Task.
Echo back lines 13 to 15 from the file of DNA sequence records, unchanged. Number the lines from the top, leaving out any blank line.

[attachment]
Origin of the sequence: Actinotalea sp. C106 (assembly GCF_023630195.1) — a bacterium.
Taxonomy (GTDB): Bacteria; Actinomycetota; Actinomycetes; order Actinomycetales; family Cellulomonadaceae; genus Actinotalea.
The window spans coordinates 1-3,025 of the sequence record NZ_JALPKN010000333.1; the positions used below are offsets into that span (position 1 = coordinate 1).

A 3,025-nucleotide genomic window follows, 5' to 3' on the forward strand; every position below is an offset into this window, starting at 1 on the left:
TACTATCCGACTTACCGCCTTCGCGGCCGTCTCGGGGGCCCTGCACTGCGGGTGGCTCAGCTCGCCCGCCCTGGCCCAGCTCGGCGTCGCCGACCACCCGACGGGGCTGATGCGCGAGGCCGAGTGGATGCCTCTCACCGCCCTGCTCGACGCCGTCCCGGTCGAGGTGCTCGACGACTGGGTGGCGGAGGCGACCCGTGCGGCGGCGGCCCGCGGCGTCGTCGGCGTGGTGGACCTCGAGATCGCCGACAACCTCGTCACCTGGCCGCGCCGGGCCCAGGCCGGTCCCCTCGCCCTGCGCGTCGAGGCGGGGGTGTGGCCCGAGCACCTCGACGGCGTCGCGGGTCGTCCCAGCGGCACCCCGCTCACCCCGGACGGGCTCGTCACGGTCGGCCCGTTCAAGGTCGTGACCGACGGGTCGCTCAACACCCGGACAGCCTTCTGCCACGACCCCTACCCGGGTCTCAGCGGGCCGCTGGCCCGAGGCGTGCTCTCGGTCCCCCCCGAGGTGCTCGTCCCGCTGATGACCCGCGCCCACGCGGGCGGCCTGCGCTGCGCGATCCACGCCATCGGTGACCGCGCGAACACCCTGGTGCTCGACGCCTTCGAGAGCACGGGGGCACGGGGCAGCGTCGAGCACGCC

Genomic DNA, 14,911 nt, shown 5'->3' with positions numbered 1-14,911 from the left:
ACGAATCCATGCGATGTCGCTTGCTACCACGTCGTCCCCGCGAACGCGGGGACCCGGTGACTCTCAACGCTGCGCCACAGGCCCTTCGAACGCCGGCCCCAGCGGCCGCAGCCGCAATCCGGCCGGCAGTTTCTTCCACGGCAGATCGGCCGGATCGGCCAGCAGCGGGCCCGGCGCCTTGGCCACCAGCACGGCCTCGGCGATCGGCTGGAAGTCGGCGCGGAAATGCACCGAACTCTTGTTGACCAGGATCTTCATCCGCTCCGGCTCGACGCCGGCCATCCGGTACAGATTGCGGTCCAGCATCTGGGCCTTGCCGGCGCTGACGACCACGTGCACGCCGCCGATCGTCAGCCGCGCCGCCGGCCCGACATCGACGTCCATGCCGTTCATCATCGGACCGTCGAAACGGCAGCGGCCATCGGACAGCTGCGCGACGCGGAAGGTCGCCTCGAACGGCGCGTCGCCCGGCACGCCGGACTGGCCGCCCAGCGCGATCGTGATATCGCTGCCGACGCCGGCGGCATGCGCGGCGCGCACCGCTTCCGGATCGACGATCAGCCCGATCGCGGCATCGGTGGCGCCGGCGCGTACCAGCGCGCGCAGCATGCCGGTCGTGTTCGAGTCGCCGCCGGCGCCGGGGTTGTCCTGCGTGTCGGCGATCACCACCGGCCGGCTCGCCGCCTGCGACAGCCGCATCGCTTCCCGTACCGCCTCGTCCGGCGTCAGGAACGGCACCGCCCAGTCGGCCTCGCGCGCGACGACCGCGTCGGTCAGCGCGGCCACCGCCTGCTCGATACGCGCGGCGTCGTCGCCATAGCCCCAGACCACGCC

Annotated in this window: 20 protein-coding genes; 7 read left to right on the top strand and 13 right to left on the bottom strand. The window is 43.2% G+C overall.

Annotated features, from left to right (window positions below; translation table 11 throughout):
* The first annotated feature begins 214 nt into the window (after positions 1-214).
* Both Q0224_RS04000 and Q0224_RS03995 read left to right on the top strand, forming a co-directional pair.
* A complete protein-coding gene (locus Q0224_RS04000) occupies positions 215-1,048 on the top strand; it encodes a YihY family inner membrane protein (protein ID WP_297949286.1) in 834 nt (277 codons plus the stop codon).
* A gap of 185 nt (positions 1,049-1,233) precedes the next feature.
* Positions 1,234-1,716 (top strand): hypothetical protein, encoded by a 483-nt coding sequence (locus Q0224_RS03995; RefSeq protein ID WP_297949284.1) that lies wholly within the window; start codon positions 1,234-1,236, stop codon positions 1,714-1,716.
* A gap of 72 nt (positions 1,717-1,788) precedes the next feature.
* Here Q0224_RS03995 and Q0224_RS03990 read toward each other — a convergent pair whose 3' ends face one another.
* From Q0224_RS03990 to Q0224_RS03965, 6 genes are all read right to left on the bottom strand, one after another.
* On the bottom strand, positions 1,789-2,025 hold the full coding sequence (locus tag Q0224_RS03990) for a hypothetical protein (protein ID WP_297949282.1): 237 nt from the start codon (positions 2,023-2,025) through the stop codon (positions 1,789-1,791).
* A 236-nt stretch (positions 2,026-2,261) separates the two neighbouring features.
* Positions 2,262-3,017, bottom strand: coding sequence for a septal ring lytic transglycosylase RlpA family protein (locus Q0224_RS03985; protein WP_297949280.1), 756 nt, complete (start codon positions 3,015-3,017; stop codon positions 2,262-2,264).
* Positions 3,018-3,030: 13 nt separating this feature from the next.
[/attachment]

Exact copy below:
* A gap of 185 nt (positions 1,049-1,233) precedes the next feature.
* Positions 1,234-1,716 (top strand): hypothetical protein, encoded by a 483-nt coding sequence (locus Q0224_RS03995; RefSeq protein ID WP_297949284.1) that lies wholly within the window; start codon positions 1,234-1,236, stop codon positions 1,714-1,716.
* A gap of 72 nt (positions 1,717-1,788) precedes the next feature.